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Beaufort Delta
Coronavirus
Travel

Is the NWT about to create a travel bubble with the Yukon?


The NWT’s health minister says she hopes to have “good news” regarding opening up travel between the territory and Yukon by the end of March.

At the NWT legislature on Tuesday, Inuvik Twin Lakes MLA Lesa Semmler asked the minister, Julie Green, whether discussions were taking place regarding the creation of an NWT-Yukon “travel bubble.”

The NWT used to have such a bubble with Nunavut, which meant residents could travel between the two territories without the need for isolation.

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That bubble closed down in November as a Covid-19 outbreak grew in the Nunavut community of Arviat. However, last week the NWT began once again allowing some travellers from Nunavut to arrive without isolating.

Last year, a bubble with the Yukon was rejected as the Yukon was at the time open to travellers from British Columbia. That has since changed.

“Since November, Yukon has halted its bubble with BC and has put in place a dedicated corridor for Alaskan residents travelling to the rest of the US,” Semmler told the legislature.

“Those were the concerns when we discussed it in June. Will the minister have the discussion sooner than later?”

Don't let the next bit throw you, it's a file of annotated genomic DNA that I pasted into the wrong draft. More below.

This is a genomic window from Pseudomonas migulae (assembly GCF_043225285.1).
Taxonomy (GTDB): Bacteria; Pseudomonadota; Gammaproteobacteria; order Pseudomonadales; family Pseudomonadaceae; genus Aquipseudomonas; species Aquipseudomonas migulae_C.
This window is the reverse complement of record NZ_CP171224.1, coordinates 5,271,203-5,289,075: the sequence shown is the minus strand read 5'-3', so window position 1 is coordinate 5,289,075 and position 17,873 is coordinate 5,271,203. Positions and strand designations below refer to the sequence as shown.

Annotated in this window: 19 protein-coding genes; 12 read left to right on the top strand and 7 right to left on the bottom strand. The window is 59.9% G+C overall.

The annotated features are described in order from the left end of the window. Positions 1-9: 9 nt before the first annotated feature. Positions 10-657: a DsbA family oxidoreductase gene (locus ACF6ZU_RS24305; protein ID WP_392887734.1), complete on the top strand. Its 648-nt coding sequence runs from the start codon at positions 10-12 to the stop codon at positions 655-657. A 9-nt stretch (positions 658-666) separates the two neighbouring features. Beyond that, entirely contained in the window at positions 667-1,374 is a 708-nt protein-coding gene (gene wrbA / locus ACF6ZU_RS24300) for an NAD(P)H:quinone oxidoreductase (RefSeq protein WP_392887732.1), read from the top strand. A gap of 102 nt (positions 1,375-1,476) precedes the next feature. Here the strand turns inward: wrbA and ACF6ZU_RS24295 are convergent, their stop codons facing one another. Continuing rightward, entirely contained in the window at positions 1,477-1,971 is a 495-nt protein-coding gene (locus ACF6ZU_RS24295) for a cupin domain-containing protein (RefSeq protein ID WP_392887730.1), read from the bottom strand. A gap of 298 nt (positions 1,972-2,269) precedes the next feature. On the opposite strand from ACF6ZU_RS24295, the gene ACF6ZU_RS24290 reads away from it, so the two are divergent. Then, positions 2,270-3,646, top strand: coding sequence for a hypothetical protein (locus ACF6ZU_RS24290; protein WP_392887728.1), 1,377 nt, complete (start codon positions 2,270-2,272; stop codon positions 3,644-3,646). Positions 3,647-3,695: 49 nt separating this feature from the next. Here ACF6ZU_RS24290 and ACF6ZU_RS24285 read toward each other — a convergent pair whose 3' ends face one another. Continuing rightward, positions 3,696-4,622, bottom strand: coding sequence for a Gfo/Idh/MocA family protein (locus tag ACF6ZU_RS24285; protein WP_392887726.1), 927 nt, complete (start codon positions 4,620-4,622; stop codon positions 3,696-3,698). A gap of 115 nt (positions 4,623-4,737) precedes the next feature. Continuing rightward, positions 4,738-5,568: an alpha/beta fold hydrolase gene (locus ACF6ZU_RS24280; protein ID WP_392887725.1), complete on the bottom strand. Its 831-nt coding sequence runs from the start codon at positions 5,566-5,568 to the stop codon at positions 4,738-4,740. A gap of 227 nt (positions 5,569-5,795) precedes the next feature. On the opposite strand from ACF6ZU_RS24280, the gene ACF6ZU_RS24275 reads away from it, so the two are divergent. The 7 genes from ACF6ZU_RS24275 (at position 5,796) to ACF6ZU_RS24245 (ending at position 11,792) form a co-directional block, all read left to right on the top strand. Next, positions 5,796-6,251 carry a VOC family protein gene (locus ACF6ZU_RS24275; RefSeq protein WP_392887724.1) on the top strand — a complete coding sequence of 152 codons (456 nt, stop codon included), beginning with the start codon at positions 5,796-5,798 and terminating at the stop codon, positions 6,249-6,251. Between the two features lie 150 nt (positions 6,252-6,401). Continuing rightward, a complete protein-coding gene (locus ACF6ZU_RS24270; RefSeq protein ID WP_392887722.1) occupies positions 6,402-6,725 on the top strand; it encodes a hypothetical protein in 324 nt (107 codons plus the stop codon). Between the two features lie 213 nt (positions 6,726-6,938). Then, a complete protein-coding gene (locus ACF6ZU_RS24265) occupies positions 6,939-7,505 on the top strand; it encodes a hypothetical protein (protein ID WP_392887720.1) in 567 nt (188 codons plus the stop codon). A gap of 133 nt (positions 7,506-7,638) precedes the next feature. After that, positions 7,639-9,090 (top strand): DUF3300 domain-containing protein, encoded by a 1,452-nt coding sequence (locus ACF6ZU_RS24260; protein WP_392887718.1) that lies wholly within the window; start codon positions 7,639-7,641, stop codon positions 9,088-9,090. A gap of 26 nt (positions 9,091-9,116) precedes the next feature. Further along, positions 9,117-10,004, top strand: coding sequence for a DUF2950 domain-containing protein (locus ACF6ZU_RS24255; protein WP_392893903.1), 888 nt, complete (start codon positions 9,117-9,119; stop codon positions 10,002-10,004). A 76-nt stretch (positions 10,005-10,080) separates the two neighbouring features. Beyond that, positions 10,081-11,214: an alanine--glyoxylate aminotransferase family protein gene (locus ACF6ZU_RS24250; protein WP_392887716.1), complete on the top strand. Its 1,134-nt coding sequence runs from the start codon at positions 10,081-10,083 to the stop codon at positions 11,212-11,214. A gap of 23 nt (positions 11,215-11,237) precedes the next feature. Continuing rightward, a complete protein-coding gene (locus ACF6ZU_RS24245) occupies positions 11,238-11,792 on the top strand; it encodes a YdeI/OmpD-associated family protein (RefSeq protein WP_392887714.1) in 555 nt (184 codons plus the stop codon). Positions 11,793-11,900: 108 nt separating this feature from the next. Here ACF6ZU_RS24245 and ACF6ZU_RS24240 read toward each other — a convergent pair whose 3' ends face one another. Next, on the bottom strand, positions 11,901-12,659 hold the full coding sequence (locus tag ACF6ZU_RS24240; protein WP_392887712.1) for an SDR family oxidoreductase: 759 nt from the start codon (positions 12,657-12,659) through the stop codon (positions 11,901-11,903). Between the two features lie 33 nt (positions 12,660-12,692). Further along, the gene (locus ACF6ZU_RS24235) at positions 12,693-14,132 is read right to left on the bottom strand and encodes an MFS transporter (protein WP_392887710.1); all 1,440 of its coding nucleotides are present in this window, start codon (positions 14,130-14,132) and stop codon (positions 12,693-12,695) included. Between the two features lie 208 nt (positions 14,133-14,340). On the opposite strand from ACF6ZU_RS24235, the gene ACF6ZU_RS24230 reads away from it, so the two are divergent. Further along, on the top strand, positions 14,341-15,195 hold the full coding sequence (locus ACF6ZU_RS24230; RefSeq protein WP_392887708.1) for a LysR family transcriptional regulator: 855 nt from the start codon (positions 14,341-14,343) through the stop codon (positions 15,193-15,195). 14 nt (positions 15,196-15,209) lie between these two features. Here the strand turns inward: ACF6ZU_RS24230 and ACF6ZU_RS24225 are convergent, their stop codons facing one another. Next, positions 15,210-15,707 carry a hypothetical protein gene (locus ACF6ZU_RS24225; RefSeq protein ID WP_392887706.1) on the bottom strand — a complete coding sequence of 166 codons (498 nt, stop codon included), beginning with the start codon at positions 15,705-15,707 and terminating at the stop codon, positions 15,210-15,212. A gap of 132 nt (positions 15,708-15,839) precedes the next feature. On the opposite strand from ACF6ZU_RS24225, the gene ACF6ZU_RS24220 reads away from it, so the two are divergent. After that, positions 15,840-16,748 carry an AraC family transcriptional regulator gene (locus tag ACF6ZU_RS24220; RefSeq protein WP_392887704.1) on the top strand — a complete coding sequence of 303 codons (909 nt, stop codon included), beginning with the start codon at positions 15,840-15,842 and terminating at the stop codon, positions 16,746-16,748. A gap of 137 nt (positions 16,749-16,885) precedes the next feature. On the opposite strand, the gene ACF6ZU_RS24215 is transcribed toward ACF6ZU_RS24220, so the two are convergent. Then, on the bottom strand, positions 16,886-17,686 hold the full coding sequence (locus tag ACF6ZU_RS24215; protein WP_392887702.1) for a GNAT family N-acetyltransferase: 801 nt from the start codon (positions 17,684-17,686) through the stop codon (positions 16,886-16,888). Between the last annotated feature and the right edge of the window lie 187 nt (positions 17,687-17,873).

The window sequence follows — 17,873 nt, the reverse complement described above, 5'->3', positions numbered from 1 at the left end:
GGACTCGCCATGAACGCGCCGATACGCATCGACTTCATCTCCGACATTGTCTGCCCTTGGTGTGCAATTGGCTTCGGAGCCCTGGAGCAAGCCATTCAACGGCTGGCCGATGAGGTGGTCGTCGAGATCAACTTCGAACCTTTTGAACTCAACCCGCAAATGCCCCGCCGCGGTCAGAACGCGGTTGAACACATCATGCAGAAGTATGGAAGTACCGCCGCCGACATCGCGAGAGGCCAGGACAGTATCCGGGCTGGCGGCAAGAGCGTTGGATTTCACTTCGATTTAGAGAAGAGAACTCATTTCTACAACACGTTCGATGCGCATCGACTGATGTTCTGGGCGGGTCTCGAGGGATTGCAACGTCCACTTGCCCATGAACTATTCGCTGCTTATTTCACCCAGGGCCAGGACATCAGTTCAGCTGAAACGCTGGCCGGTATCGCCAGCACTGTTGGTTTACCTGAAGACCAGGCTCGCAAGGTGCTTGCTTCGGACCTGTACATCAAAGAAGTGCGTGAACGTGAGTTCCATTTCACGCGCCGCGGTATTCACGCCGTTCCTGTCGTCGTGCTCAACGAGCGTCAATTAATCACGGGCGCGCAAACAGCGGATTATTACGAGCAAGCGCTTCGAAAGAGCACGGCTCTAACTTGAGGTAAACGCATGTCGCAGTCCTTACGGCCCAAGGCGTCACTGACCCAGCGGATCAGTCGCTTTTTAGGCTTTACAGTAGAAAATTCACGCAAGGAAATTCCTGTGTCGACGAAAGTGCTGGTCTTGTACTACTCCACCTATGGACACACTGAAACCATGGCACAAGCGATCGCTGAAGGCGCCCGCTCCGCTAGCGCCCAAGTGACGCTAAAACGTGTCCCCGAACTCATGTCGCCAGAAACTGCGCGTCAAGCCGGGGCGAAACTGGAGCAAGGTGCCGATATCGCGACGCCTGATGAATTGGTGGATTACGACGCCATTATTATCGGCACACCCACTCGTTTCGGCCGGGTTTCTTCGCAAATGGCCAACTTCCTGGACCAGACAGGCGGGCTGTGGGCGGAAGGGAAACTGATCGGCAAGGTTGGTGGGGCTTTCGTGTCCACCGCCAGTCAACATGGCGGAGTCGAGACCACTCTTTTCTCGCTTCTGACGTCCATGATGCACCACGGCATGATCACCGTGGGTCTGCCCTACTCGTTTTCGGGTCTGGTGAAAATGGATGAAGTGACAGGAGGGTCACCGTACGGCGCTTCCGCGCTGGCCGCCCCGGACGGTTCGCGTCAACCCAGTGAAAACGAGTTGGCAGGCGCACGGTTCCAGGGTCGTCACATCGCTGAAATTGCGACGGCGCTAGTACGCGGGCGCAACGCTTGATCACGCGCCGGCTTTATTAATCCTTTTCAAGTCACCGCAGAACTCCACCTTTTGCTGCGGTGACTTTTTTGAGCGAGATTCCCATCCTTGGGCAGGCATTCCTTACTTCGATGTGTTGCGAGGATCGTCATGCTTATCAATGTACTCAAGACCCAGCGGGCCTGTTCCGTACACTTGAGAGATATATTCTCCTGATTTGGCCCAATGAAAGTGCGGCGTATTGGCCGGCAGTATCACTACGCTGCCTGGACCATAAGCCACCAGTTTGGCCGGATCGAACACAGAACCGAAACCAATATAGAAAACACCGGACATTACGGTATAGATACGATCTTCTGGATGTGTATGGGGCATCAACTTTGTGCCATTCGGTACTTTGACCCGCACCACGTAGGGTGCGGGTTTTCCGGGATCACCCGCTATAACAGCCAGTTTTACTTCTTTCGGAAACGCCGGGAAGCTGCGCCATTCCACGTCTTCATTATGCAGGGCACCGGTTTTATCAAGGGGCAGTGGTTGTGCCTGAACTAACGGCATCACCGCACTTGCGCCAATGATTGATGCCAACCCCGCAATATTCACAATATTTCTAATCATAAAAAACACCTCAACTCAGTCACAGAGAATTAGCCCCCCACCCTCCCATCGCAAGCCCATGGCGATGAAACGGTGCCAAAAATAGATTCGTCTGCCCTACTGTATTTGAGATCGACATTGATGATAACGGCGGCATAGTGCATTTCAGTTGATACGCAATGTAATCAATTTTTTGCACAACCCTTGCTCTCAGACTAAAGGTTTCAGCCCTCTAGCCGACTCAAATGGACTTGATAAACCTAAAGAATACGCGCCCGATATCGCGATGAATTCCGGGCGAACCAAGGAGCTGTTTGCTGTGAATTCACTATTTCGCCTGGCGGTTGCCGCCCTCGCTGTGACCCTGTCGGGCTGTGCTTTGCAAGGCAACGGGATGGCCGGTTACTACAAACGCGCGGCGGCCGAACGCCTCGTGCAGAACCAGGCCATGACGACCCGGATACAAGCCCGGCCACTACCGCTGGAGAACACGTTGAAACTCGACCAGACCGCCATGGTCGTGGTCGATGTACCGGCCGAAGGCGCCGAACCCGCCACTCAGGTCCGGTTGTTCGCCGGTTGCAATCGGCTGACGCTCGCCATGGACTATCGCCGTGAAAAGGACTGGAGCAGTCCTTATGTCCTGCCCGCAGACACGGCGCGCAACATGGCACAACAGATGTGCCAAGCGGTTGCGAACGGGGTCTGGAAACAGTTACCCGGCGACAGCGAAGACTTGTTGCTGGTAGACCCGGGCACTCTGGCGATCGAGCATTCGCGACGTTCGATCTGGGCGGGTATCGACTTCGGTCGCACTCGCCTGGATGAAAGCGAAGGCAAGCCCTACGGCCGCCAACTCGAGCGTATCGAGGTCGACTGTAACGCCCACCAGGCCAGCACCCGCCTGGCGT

Green said work to create any NWT-Yukon bubble would be led by the territories’ chief public health officers. She pledged to raise the issue with the NWT’s chief public health officer, Dr Kami Kandola, when the two next meet on Wednesday.

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“I am aware people in the Delta would like to be able to travel to and from the Yukon without the two-week isolation, and I’m also aware the situation is different now because Yukon doesn’t have the open border it had before Christmas,” the minister said.

“I certainly will … find out the status of the discussions going on.”

Semmler, pushing for urgency, described the Dempster Highway connecting Inuvik and other Delta communities to the Yukon as a “lifeline.”

“We’re looking for anything,” she told the legislature.

Green said strong uptake of the Covid-19 vaccine in Delta communities would help the case for swift action in reopening travel, but added: “We can only control our own border.”

The minister said: “The Yukon can put in place whatever conditions they feel they need. It’s not as easy as throwing the border open and saying it’s all going to be good. The Yukon needs to decide it’s going to be good for them. There is a process here that we have to follow.”

Reiterating the NWT’s commitment to vaccinating 75 percent of its adult population by the end of March, Green said: “This is a live issue. I’m hoping to have the good news prepared for the end of March.”

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